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Posted by Sarah Brown on 17 May '18

The buck stops with trustees - 3 ways to avoid disaster

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Yesterday I got a phone call from BBC Radio Sheffield asking me to comment on the shock closure of Homestart South Yorkshire. They rang because they know I have written blogs about charities and know the sector.

The charity has just announced it is closing in 2 weeks impacting 500 vulnerable families, 20 staff who are facing redundancy and 200 volunteers. The chief exec who has only been in place for 10 weeks says they were overstretched with a move to new premises and there is no single cause.

The first question the drive time show host asked me was “Who is to blame?”. Unfortunately, my reply had to be that legally it is the trustees, the buck stops with them. They are responsible even though they rely on staff for information and advice.

In my experience here are three ways to avoid a similar disaster and unexpected closure and which as trustees you can focus on at each meeting.

1 Have a robust risk register

Create and monitor your risk register and how you can mitigate the risks. Every area of activity and the charity operation should be considered for the register and I tend to use a simple red, amber and green coding to identify critical issues that need addressing. For example, taking the Homestart example the move should have identified some risks such as potentially higher costs so that some ways of coping could be identified. Identifying the risks is critical prior to making decisions. The Charity Commission provides a risk register template you can access it here

2 Have clear values  

It is critical that any charity has values that are both ranked in order of priority and clearly translated into how everyone acts. The reason it is important to rank them is that there will be occasions when there are conflicting priorities and everyone needs to know what is most important. Linked to your risk register this may mean that you need to also clarify how people act to achieve these values and this may need to change depending on the risks. Imagine, for example, that your top value is to be able to support the people you serve on an on-going basis with a quality service. You take on a new building to help achieve this but it costs a lot to run. Late one Friday evening the phone rings and the only person there is a receptionist. A major company needs a meeting room for Monday because of a crisis and they will pay whatever it takes to get it. But your room is being used by service users on Monday. What does the receptionist do? Take the booking and get income for the charity or maintain the service for the users? If the priority is on-going viability then the money may win if you are financially challenged but don’t leave the receptionist to guess.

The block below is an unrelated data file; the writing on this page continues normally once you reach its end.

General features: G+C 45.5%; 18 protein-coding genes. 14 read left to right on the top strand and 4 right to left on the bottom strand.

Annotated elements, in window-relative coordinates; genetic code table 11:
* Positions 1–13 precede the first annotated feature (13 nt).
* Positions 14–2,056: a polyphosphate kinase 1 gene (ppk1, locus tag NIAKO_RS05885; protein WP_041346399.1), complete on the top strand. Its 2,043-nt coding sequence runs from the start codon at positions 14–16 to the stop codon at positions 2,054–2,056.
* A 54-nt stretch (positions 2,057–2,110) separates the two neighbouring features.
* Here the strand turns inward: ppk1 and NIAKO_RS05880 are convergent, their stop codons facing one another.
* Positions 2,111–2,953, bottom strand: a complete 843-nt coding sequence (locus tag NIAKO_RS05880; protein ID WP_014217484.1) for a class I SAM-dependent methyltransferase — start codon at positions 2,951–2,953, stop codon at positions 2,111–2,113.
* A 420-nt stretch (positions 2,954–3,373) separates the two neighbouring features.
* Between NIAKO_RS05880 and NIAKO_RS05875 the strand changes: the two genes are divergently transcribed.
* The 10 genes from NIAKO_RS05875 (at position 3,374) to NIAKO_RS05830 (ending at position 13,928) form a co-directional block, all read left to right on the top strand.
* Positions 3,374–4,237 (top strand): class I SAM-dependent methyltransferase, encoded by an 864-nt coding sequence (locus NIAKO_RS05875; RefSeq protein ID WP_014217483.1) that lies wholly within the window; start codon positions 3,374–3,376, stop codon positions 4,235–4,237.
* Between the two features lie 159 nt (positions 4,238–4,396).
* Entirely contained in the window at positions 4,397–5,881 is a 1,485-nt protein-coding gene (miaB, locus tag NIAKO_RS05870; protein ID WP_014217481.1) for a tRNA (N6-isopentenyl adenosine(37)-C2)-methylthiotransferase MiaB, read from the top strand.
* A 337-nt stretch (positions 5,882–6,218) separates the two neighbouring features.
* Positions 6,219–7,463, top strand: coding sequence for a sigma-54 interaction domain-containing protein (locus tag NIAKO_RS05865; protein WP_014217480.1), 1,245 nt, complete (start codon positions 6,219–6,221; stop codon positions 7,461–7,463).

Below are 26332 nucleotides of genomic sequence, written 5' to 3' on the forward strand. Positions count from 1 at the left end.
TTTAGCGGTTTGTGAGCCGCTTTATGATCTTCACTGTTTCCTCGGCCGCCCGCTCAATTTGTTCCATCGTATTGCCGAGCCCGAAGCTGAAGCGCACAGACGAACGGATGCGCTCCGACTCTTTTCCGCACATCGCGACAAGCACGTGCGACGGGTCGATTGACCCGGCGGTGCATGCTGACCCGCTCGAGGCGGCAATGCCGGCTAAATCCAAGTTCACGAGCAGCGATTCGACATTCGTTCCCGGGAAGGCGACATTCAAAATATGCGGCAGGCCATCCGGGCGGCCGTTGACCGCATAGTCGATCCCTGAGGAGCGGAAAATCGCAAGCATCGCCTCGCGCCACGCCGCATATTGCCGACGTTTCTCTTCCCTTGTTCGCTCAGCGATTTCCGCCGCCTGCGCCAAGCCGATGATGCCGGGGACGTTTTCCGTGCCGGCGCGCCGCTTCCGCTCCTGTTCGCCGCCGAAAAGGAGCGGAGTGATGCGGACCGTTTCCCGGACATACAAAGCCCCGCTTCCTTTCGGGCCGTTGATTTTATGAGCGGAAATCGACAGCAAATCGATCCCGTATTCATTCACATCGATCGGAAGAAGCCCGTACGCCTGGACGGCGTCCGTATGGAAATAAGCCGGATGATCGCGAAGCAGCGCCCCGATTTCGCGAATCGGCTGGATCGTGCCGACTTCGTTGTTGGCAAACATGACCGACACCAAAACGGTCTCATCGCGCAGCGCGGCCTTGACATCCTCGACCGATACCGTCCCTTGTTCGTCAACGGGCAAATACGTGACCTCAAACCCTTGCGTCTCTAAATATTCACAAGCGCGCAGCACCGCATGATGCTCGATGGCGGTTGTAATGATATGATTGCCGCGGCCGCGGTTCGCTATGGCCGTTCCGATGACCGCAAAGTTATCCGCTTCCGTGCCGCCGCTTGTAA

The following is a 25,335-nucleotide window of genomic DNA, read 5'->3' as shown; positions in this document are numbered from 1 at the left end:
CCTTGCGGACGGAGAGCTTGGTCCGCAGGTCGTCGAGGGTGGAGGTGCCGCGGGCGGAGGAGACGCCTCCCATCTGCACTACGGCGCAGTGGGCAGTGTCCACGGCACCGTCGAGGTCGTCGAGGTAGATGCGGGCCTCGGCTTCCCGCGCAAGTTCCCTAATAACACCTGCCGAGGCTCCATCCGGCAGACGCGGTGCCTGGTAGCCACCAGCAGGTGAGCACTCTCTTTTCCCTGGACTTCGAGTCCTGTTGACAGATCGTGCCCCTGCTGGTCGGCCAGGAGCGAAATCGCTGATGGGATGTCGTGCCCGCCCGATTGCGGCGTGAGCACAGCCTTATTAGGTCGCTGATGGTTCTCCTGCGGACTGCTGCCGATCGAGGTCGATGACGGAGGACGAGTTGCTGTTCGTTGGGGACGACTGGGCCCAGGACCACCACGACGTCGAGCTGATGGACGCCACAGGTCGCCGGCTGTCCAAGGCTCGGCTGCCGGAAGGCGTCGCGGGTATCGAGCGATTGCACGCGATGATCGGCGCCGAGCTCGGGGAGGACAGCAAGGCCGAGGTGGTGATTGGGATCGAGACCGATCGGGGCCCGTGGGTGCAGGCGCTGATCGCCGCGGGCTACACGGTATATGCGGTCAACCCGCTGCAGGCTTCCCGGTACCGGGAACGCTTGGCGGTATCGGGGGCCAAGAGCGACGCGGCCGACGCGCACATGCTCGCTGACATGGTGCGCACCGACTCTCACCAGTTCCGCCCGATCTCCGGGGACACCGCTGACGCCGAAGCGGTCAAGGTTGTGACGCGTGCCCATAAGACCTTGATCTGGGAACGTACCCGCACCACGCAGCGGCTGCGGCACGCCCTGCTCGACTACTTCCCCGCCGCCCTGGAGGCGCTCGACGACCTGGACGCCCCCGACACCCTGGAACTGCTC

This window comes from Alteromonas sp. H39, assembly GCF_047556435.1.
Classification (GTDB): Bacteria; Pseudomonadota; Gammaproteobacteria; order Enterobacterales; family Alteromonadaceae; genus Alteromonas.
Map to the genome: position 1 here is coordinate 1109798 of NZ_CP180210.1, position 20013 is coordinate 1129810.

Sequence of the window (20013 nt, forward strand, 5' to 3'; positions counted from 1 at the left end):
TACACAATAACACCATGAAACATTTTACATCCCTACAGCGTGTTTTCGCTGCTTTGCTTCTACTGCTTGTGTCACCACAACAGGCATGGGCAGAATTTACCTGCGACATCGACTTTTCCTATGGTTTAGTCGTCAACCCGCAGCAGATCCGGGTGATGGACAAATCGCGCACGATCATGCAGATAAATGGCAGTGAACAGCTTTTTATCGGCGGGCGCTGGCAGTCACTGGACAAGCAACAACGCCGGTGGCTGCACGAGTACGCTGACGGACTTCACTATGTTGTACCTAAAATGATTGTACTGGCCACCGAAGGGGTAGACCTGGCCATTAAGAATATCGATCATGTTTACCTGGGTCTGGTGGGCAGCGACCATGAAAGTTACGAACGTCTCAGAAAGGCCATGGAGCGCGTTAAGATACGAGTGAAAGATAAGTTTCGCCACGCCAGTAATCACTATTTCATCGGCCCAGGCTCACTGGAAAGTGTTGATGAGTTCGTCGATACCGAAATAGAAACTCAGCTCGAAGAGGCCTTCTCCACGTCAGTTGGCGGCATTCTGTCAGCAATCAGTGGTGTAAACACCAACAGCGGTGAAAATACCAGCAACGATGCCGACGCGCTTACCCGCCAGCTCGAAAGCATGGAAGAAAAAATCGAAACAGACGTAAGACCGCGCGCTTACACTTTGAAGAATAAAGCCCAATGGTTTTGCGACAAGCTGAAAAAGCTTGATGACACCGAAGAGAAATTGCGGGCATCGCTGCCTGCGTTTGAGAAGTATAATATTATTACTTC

You need to have certainty that you as trustees know what will happen and everyone is clear so that you can be sure the charity is following your strategy and fulfilling its mission. You can use our digital tool to rank your values and a good test is to get each trustee and also staff to do it separately to see what you each put.

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We have a tool to help translate the values into behaviours and systems across the organisation and to help you monitor how this is working at each meeting.

3 Keep on top of the numbers

The problem about only looking at the accounts from the past which are often quite out of date is that it is like trying to drive a car by looking in the rear-view mirror. You need a budget and forecasts about how you are doing against that budget and a cashflow forecast to identify if you will actually be able to physically pay the bills. Again, this links to the risk register because unfortunately not all funders or contracts pay promptly and you need to decide how you manage this in your cash flow forecast. You might decide as part of your risk management that you will put in your cash flow forecast late payment from some sources as this reflects experience or what you fear.

If you monitor these three fundamentals you should avoid nasty surprises and be judged by the charity commission to be fulfilling your responsibilities as a trustee.

I would recommend also looking to implement our Responsible Organisation Charter© which includes all the elements a charity should be considering for long term success.

We can provide support to trustees wanting to ensure they are fulfilling their responsibilities (see more here)

If you have found this interesting you may want to read these:

The five tops risks for a charity becoming a social enterprise

The truth about charities betraying our trust

New opportunities – the first charity raises money from a share issue